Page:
The Korea Expressway Corporation was established on Feb. 15, 1969 to construct and manage expressways throughout the nation.
South Korea began building expressways at the end of the 1960s, when the nation’s economic condition was so unfavorable that its per capita income was less than $200.
These expressways, which could be built after overcoming many serious adversities, became the basis for Korea’s dramatic economic growth, called "the Miracle of the Han River." Koreans can now boast one of the world’s top 10 economies because of the successful completion of such monumental public works as the Gyeongbu (Seoul-Busan) expressway. It is not too much to say that these landmark events have been the primary impetus for the entire Korean economy until today.
The Korea Expressway Corporation plans to increase the length of expressways to 6,160 km by 2020. When this plan becomes a reality, people will be able to reach an expressway anywhere in the country within 30 minutes. The KEC is now using IT technologies to develop truly "intelligent highways.” Just around the corner is the development of "smart highways" that will seamlessly integrate people, automobiles, and roads. Korea Expressway Corporation also plans to take advantage of its experience, technological acumen, and capabilities in road construction and management to explore overseas markets.
Under the KEC Act, the KEC plays a critical role in Korea's transportation policy as the execution arm of the Ministry of Land, Transportation and Maritime Affairs (MOLTM). The company has an exclusive mandate to construct, operate and maintain expressways in Korea. The KEC's strong business profile is underpinned by its monopolistic position in Korea's toll road sector; and the high visibility in revenues and profit generation, resulting from low demand elasticity and general resilience to economic fluctuations.
The KEC faces limited competition from the privately operated expressways, which represent only 7 percent of the entire expressway network.
The share of privately operated expressways is expected to grow as the government encourages private sector investment into certain expressway projects on a “build-operate-transfer” (BOT) basis to facilitate the enhancement of the country's transportation infrastructure. Nonetheless, its predominant position should be sustained over the long term in that the private sector's involvement in new expressway projects would be limited to certain routes with relatively high returns; and it will continue to operate major arterial expressways, linking Korea's largest cities, including the seven metropolitan areas, and where nearly 50 percent of the country's population resides and the majority of its business and industrial activities takes place.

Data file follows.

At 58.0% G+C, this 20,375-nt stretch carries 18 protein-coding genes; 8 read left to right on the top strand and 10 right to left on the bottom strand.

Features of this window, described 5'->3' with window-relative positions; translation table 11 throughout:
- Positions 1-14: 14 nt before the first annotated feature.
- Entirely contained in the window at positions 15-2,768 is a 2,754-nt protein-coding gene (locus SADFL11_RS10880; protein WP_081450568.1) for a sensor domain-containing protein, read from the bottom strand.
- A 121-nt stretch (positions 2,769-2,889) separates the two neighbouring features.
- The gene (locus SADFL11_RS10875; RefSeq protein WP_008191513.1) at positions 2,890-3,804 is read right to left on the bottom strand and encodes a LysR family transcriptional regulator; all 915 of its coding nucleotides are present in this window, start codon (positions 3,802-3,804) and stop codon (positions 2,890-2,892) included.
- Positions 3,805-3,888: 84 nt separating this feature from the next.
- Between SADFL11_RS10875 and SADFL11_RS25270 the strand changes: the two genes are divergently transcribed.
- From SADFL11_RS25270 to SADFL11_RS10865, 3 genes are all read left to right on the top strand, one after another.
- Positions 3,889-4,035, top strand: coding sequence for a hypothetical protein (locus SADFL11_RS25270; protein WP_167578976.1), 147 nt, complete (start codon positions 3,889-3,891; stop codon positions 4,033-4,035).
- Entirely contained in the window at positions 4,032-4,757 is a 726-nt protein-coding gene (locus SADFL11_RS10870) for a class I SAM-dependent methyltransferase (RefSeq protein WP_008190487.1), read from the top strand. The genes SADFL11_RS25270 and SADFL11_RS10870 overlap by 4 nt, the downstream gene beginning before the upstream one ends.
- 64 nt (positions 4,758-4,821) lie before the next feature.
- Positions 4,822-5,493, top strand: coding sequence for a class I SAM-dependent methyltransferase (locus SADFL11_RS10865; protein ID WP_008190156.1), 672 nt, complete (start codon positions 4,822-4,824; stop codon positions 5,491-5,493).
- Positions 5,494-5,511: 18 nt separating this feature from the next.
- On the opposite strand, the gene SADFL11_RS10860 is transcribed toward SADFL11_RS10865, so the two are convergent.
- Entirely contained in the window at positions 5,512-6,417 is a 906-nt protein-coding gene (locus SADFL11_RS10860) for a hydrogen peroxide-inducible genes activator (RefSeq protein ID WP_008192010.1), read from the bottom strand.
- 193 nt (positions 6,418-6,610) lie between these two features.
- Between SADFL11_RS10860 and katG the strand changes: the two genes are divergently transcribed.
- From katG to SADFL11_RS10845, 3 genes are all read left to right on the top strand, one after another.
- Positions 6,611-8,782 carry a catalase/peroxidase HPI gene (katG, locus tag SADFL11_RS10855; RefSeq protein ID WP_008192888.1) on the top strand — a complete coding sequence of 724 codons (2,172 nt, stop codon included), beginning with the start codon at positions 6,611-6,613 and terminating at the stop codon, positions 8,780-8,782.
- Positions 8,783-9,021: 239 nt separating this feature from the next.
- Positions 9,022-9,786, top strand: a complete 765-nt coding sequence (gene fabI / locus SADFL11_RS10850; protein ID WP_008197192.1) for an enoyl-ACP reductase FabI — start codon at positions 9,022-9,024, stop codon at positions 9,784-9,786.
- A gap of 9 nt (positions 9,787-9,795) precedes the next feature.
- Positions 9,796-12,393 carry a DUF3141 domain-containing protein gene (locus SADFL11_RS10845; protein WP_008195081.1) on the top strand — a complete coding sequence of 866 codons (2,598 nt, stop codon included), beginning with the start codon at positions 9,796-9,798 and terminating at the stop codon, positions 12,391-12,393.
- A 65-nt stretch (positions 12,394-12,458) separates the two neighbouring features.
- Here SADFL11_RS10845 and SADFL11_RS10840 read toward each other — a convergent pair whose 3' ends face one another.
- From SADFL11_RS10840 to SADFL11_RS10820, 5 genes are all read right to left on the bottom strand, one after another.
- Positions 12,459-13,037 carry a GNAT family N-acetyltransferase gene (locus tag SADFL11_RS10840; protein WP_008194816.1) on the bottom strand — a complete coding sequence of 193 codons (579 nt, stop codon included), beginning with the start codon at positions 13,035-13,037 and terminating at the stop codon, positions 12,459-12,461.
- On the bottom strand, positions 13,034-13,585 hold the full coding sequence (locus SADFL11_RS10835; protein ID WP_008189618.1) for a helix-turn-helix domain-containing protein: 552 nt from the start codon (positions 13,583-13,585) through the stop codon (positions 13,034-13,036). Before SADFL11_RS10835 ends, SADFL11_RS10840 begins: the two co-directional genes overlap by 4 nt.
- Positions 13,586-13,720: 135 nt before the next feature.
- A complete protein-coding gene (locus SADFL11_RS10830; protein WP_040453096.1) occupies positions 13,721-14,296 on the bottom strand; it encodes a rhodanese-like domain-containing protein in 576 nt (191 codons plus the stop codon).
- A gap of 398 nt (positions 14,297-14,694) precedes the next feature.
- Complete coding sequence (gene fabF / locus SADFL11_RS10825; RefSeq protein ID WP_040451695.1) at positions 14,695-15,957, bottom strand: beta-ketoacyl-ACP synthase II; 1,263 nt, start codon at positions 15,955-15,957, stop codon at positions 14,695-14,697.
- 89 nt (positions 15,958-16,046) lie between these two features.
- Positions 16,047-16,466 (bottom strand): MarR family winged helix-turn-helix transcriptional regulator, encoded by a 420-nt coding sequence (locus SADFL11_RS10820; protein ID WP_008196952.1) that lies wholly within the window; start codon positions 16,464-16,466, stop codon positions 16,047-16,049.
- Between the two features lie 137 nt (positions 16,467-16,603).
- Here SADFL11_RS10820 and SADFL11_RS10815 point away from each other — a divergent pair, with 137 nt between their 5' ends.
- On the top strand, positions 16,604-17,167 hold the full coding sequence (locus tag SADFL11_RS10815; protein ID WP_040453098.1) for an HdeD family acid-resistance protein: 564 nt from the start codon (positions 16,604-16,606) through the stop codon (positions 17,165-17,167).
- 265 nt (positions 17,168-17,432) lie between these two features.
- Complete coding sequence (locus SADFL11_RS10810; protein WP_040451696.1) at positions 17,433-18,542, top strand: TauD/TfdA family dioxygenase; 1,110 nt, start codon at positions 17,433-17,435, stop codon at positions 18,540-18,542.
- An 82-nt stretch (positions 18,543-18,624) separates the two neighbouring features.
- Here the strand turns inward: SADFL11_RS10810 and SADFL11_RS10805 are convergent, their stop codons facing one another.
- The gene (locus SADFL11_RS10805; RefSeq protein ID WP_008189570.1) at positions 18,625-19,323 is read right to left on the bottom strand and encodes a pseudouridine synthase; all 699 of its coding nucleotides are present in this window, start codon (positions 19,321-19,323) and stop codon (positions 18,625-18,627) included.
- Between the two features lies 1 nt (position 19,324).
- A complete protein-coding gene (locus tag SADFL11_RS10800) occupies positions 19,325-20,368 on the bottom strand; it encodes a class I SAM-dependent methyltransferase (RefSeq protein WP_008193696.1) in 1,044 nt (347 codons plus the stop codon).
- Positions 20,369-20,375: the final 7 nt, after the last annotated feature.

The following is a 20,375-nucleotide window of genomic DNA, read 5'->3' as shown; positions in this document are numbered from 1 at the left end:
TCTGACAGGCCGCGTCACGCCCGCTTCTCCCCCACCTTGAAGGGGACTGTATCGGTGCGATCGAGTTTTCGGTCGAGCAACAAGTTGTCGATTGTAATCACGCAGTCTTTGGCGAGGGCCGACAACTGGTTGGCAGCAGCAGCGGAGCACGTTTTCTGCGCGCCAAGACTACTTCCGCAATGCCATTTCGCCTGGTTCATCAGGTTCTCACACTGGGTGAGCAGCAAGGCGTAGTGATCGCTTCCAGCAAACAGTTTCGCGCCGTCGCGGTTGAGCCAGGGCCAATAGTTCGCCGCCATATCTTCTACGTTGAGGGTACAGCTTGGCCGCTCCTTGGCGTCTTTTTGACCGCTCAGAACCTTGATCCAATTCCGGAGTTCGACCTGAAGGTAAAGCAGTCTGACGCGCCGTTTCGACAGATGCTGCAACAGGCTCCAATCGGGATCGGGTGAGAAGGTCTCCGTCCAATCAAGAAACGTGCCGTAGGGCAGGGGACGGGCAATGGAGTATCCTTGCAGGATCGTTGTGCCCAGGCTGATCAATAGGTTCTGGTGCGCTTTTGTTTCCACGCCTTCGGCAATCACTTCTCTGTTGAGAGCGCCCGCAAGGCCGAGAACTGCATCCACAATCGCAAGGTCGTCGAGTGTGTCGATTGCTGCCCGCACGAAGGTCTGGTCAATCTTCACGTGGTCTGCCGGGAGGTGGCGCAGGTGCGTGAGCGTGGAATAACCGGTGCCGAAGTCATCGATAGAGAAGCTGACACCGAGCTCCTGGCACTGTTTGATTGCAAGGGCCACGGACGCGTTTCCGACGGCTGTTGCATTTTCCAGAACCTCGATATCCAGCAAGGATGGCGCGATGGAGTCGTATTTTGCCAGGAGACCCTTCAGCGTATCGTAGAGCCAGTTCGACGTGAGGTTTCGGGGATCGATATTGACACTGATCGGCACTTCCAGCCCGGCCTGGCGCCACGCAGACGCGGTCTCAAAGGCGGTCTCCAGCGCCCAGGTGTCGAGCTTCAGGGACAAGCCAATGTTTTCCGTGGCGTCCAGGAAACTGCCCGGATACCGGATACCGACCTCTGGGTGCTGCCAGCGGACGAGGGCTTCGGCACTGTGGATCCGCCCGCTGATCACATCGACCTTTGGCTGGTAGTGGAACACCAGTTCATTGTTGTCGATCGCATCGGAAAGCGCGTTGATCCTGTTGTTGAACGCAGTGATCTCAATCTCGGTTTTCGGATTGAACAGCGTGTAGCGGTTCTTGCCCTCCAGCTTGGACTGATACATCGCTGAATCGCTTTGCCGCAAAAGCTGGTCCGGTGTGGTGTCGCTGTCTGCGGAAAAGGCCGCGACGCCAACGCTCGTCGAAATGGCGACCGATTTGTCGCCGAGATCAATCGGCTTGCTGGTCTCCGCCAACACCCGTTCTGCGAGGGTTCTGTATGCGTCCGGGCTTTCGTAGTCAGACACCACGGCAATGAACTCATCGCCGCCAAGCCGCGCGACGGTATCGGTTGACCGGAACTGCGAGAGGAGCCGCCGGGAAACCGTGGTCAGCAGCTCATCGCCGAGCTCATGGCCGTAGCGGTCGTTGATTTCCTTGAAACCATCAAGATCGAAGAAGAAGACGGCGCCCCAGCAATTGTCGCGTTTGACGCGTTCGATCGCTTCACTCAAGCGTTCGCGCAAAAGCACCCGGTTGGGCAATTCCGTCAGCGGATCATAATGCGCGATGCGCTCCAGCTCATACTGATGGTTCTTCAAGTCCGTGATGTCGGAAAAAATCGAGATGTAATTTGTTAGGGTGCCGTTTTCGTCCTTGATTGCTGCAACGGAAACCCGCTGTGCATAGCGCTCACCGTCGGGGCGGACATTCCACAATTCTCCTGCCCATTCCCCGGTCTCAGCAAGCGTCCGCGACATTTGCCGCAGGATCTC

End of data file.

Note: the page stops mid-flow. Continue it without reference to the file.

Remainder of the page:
The KEC's financial strengths are characterized by stable and predictable operating cash flow; and relatively low debt/capitalization of 46.9 percent as of December 2008, benefiting from regular and sizable capital injections by the government.
However, these strengths are offset by a weak level of debt service coverage, as highlighted by (funds from operations + interest expense)/interest expense of 1.7x, funds from operations/debt of 3.7 percent, and consistently negative free cash flow.
These metrics reflect large and ongoing capex requirements as well as the long recovery cycle of expressway investments. Overall, its credit metrics compare unfavorably with its A-rated global toll road peers.
Moody's expects KEC's financial metrics to remain weak over the medium term, given that its large capex requirements are likely to necessitate continued incremental debt funding. Liquidity profile KEC has considerable financing and refinancing requirements, as a result of large capex needs as well as sizeable maturing debt, averaging 2.4 trillion won annually between 2009 and 2011.
A scene of one of the busiest highway intersections across Korea.(Photos: KEC)